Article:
It has been three years since the devastating passage of the Gloria storm through the Ebro Delta and the effects of that damage are still evident. The violent storm breached the shoreline and inundated thousands of hectares of beaches and paddy fields with salt water, exposing a vast swath of land of high ecological value. The delta’s adaptability has allowed devastated stretches of coastline to be restored naturally, but there are coastlines that have been left raw and whose erosion cannot be stopped. To try to stop the waves and protect the morphology of the coast, the delta entrusts an emergency plan to mobilize 11 million cubic meters of sand.
“Since Gloria there has been no protection system and there is a consensus that a solution that is as natural as possible must be found,” explains Xavier Curto, spokesman for the Delta Consensus Table, an organization that brings together the seven Delta communities for his two irrigation communities. Curto points out that the majority of engineering studies agree that the preferred option is to articulate a defensive barrier that widens the beach to mitigate the energy of the waves. On this basis, the Generalitat has tendered works to mobilize 11 million cubic meters of sand. Specifically, the first step is to examine the land masses submerged by ocean currents off the coast of the delta to determine the quantity and quality of this sediment. Sand accumulation is mainly concentrated at the ends of the delta. That is, in El Fangar, in front of l’Ampolla, and in Punta de la Banya, in the extreme south, in front of La Ràpita.
The dredging of these sand wells is intended to fill in the areas given way by the sea. These are mainly the Marquesa and Riumar beaches, in Deltebre the Illa de Buda and the Barra del Trabucador. The entire intervention costs 60 million euros. Xavier Curto reckons it will be visible from 2025 and will then require maintenance. “The idea is to reclaim the land that the sea has eaten and preserve it,” he explains.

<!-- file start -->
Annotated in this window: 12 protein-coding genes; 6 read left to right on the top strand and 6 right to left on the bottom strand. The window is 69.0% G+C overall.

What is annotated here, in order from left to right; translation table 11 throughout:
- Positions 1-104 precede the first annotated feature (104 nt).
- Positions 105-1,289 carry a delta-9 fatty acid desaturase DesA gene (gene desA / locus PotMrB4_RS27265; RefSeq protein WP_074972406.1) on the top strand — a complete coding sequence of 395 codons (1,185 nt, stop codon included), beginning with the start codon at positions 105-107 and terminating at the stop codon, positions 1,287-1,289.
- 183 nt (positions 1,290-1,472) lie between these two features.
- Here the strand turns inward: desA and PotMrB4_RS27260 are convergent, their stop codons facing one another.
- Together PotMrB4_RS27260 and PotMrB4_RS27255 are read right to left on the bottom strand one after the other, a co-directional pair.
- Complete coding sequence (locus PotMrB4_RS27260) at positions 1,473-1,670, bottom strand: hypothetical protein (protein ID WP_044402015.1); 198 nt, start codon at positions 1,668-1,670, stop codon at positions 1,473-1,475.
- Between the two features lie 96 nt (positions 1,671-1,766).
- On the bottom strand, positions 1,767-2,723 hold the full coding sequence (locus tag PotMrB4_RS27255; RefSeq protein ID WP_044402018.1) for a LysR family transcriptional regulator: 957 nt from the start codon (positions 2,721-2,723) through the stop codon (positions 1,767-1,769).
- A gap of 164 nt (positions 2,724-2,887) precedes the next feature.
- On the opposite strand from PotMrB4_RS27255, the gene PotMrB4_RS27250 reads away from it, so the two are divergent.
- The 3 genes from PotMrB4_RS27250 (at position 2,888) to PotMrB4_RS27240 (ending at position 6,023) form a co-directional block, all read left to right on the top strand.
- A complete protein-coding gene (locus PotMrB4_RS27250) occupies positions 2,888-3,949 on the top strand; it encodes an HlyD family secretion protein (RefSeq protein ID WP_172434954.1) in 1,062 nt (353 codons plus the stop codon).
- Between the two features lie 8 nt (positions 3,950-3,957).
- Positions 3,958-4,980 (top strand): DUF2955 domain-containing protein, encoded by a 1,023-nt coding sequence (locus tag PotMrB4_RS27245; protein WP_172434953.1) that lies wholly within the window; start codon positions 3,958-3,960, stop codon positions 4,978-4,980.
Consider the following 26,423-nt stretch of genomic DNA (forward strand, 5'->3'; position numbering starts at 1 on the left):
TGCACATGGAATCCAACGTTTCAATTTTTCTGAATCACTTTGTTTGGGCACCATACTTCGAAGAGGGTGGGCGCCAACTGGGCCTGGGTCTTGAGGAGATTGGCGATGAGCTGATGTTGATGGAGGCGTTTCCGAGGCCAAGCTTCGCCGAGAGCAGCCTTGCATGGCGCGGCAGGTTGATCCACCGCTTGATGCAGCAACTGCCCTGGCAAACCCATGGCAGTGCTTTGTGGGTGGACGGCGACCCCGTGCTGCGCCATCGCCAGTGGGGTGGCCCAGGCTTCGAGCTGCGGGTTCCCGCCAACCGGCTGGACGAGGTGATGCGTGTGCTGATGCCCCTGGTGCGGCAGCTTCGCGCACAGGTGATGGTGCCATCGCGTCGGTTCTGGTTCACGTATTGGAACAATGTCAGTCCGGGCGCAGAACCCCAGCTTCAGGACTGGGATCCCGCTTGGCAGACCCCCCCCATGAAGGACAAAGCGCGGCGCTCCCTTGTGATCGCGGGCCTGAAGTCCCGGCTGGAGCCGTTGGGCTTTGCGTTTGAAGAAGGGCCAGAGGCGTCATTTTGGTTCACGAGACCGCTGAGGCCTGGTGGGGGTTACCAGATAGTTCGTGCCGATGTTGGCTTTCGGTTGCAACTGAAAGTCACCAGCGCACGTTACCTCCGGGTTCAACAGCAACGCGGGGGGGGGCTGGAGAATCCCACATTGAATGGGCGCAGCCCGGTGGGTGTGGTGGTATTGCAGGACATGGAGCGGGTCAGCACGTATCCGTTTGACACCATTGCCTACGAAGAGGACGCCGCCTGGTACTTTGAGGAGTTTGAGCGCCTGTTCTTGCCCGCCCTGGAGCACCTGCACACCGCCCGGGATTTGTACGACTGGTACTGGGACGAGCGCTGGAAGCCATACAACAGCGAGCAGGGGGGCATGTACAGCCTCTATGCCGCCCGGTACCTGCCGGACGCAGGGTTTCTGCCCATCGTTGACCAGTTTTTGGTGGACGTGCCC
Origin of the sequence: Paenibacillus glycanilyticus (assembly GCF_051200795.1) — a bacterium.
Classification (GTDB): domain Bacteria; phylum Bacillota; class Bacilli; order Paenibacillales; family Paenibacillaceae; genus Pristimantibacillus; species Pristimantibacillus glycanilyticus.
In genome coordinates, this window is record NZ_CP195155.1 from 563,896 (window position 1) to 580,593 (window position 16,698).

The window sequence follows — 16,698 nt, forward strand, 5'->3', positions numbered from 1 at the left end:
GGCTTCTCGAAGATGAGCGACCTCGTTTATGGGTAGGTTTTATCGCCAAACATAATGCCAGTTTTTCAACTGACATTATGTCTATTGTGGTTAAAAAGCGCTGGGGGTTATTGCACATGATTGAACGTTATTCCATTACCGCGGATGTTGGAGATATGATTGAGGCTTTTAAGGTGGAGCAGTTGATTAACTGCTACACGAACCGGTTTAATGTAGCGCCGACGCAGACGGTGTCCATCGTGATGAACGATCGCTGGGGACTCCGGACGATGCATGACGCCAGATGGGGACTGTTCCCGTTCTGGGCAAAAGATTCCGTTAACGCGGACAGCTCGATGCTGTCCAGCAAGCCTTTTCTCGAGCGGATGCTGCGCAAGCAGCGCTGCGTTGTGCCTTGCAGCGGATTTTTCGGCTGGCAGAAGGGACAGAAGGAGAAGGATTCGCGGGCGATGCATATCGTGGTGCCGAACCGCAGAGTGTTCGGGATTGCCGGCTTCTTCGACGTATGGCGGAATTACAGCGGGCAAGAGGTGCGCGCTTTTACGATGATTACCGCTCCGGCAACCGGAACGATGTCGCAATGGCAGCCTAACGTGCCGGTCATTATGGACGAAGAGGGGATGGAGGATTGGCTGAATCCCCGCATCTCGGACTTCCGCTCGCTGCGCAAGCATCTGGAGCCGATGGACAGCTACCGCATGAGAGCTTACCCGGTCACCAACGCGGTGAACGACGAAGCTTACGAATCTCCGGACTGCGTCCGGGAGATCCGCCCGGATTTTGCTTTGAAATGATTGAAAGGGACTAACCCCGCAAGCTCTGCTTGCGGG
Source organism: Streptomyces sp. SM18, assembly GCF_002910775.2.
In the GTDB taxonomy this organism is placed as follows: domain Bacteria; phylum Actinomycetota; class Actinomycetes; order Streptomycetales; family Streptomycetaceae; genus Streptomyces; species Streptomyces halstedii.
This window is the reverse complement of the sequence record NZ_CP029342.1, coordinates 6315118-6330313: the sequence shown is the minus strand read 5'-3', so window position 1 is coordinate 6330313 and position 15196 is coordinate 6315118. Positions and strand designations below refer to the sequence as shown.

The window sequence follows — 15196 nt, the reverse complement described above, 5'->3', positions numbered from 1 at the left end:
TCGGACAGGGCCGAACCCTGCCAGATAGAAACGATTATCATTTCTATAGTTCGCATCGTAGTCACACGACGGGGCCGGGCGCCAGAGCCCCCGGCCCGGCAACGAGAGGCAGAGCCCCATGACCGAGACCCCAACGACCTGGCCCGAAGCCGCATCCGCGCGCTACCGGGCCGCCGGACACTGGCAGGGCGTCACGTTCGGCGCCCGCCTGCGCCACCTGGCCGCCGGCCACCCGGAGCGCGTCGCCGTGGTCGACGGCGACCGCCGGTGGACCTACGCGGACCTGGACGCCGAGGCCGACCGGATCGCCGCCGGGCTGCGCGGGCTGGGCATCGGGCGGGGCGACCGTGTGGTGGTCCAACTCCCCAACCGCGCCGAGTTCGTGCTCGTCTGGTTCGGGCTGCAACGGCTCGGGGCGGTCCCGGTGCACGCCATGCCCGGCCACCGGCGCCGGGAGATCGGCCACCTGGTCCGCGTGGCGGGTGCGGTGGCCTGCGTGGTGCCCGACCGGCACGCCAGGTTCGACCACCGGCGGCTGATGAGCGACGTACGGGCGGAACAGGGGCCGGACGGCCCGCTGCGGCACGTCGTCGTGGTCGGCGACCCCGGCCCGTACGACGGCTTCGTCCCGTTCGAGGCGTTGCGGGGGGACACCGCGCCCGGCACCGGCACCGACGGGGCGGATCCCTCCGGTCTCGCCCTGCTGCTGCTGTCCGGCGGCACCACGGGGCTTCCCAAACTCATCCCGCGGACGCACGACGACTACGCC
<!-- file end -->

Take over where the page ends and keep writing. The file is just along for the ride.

State of Barra del Trabucador in the Ebro Delta after the passage of the Filomena storm.EL PAÍS
At the end of January 2020, during the days of shock over the passage of the Gloria, the then President of the Generalitat, Quim Torra, declared that an urgent response to the Ebro Delta was needed: “It can not wait any longer, an immediate plan of action,” he said . “Three years after the Gloria, there is still a lot to do,” Deltebre Mayor Lluís Soler recently stated.
Xavier Curto points out that the government has made a change in its approach with what he calls the Delta strategy. “The policy of the Generalitat in the Delta has always been to position itself as a plaintiff, claiming that it cannot do anything because the powers rest with the state.” Curto points out that this was a convenient but fictitious position: “From the table we’ve always said it’s not true because the Generalitat has environmental powers.”
What affects most is what happens closer. Subscribe so you don’t miss anything.
Climate Minister Teresa Jordà has expressed her interest in a good relationship with the Ministry of Ecological Transition in Parliament. “Almost no administration can take action to protect the delta without another administration being involved.” The sand movements proposed by the Generalitat concern the maritime-terrestrial area, a strip that falls under state jurisdiction. To this end, a State Commission was set up to coordinate work to protect the coastal strip.
All of this is happening as the communities of the delta are once again targeting upstream. The Council of Ministers has given the green light to the new hydrological plan for the Ebro Basin for the period 2023-2027. The framework document opens the door for the first time to the possibility of recovering part of the sediments stuck in the river embankments in the case of the Riba-roja reservoir. This is a historic claim by the Delta’s communities, who claim that the mud is essential to cement the mouthguard. How and when the mud can enter the lower reaches of the river is a question that only raises questions at this time.
Follow EL PAÍS Catalunya on Facebook and Twitteror sign up here to receive our weekly newsletter
Subscribe to continue reading
Read without limits